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cvslock – Lock Repositories For Atomicity

Depends on: C compiler for installation; nothing for runtime


This program locks a CVS repository (either for reading or writing) in the same way that CVS does, so that CVS will honor the locks. This can be useful when, for example, you need to make a copy of the whole repository and want to avoid catching parts of commits or other people's lockfiles.

The cvslock distribution is packaged extremely well and can be installed according to the usual GNU procedures. Here's a transcript of an install session:

     floss$ zcat cvslock-0.1.tar.gz | tar xvf -
     floss$ cd cvslock-0.1
     floss$ ./configure
     floss$ make
     gcc -DHAVE_CONFIG_H -I. -I. -I.   -g -O2 -c cvslock.c
     gcc -g -O2  -o cvslock  cvslock.o
     floss$ make install

(Note that you may have to do the make install step as root).

Now, cvslock is installed as /usr/local/bin/cvslock. When you invoke it, you can specify the repository with -d or via the $CVSROOT environment variable, just as with CVS itself (the following examples use -d). Its only required argument is the name of the directory to lock, relative to the top of the repository. That directory and all of its subdirectories will be locked. In this example, there are no subdirectories, so only one lockfile is created:

     floss$ ls /usr/local/newrepos/myproj/b-subdir/
     floss$ cvslock -d /usr/local/newrepos  myproj/b-subdir
     floss$ ls /usr/local/newrepos/myproj/b-subdir/
     #cvs.rfl.cvslock.floss.27378  random.c,v
     floss$ cvslock -u -p 27378 -d /usr/local/newrepos  myproj/b-subdir
     floss$ ls /usr/local/newrepos/myproj/b-subdir/

Notice that when I cleared the lock (-u for unlock), I had to specify -p 27378. That's because cvslock uses Unix process IDs when creating lockfile names to ensure that its locks are unique. When you unlock, you have to tell cvslock which lock instance to remove, even if there's only one instance present. Thus, the -p flag tells cvslock which previous instance of itself it's cleaning up after (you can use -p with or without -u, though).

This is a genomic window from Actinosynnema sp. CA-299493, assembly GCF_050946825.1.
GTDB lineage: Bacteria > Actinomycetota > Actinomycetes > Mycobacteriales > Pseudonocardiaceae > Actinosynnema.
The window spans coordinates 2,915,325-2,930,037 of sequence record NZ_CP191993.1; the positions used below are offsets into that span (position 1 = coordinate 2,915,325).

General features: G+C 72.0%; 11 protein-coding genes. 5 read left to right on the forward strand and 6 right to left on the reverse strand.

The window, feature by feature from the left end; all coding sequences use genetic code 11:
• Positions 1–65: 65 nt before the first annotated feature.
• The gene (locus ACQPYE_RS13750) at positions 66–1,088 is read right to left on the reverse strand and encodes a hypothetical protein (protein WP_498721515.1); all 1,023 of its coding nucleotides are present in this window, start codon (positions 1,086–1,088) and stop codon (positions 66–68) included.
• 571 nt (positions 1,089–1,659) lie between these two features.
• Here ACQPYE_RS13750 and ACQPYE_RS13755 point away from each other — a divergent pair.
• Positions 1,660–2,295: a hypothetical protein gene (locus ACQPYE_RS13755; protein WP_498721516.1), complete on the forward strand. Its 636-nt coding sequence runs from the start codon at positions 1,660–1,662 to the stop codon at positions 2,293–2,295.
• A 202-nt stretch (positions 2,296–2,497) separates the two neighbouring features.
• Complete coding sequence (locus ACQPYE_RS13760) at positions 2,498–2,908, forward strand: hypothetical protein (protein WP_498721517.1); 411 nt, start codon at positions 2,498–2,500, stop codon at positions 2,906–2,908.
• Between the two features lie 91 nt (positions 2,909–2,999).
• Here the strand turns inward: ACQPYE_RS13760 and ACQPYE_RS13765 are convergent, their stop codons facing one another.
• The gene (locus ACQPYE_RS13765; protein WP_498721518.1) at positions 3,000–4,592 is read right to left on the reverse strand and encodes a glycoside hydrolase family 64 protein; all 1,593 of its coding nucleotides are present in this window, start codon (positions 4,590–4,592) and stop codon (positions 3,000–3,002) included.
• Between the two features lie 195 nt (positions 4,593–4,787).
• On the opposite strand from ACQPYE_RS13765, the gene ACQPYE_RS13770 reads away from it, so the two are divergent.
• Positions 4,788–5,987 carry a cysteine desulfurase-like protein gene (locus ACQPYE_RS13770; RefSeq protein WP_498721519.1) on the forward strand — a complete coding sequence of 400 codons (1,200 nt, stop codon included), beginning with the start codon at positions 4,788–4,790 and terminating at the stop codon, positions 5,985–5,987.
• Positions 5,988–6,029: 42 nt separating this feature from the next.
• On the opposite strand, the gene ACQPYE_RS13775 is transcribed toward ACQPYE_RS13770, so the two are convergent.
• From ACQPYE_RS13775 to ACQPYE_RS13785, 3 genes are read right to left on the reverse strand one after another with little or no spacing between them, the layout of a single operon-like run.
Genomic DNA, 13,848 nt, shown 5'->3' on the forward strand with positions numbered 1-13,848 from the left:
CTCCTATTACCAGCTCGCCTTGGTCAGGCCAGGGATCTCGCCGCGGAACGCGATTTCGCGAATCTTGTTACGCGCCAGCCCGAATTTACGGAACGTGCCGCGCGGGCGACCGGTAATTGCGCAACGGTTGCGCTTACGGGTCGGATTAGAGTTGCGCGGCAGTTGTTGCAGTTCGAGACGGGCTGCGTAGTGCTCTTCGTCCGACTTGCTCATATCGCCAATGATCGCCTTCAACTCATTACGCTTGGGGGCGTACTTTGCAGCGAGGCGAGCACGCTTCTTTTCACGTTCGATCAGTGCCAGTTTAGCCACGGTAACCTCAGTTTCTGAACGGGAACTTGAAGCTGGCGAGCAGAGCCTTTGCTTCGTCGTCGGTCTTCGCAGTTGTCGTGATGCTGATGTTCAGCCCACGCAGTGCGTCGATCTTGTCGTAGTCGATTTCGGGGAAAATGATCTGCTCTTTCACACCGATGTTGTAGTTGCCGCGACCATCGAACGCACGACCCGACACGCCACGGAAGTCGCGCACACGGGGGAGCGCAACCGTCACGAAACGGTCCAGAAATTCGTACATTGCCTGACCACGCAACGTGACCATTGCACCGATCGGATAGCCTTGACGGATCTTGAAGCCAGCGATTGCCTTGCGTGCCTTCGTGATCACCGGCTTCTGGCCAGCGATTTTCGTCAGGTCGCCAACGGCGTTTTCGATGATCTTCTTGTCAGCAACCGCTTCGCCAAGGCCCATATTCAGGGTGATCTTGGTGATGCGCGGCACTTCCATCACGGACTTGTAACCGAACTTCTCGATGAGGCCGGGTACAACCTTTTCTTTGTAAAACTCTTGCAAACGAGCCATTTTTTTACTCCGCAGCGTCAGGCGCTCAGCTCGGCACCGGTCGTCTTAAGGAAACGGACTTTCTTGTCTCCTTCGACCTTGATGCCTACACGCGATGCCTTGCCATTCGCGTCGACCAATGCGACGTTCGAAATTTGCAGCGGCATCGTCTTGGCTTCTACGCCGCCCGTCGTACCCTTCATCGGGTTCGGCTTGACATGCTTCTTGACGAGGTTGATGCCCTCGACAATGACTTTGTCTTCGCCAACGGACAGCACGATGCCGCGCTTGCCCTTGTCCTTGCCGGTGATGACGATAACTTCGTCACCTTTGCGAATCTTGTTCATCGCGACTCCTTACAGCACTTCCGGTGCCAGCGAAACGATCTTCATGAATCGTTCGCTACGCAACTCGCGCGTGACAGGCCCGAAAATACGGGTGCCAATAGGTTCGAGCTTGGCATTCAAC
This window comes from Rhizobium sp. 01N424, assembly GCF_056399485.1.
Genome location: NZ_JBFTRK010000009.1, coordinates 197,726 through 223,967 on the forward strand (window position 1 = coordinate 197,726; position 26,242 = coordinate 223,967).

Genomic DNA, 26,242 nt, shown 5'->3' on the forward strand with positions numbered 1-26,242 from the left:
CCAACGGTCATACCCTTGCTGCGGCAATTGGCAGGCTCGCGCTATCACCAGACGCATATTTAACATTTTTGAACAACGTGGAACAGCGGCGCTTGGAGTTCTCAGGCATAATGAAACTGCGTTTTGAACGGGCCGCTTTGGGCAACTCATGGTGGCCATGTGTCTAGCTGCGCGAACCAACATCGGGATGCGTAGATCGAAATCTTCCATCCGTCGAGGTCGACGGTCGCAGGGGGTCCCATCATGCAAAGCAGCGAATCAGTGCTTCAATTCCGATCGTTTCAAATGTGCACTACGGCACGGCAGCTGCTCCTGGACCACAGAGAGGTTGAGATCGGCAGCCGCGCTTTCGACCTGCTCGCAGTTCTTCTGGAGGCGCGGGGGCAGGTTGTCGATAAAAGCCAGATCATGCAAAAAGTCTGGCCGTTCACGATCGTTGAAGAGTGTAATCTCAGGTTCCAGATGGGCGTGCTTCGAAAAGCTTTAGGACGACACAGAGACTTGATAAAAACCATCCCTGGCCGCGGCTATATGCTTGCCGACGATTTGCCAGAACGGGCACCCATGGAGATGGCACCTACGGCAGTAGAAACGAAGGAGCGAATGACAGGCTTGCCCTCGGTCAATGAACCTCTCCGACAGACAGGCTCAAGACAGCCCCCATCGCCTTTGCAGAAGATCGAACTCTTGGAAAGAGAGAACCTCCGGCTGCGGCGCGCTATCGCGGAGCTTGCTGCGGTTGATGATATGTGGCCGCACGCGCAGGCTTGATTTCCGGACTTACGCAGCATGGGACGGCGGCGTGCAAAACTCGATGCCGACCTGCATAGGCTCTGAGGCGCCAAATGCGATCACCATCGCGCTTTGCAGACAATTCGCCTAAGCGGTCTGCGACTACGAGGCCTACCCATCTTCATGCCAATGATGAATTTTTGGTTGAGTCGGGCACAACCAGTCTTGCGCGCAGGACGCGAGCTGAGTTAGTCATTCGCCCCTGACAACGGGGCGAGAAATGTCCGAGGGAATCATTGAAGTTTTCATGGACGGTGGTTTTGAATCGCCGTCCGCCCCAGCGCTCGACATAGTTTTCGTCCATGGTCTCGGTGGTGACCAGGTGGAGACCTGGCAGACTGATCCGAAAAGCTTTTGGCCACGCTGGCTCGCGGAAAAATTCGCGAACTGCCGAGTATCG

If you're going to be working in the repository for a while, doing various operations directly in the file system, you can use the -s option to have cvslock start up a new shell for you. It then consults the $SHELL environment variable in your current shell to determine which shell to use:

     floss$ cvslock -s -d /usr/local/newrepos myproj

The locks remain present until you exit the shell, at which time they are automatically removed. You can also use the -c option to execute a command while the repository is locked. Just as with -s, the locks are put in place before the command starts and removed when it's finished. In the following example, we lock the repository just long enough to display a listing of all of the lockfiles:

     floss$ cvslock -c 'find . -name "*cvslock*" ' -d /usr/local/newrepos myproj
     cvslock: '/usr/local/newrepos/myproj' locked successfully.
     cvslock: Starting 'find . -name "*cvslock*" -print'...
     floss$ find /usr/local/newrepos/myproj -name "*cvslock*" -print

The command (the argument to the -c option) is run with the specified repository directory as its working directory.

By default, cvslock creates read-locks. You can tell it to use write-locks instead by passing the -W option. (You can pass -R to specify read-locks, but that's the default anyway.) Always remove any locks when you're finished, so that other users' CVS processes don't wait needlessly.

Note that cvslock must be run on the machine where the repository resides – you cannot specify a remote repository. (For more information, run man cvslock, which is a manual page installed when you ran make install.)

Karl Fogel wrote this book. Buy a printed copy via his homepage at

copyright  ©  January 18 2019 sean dreilinger url: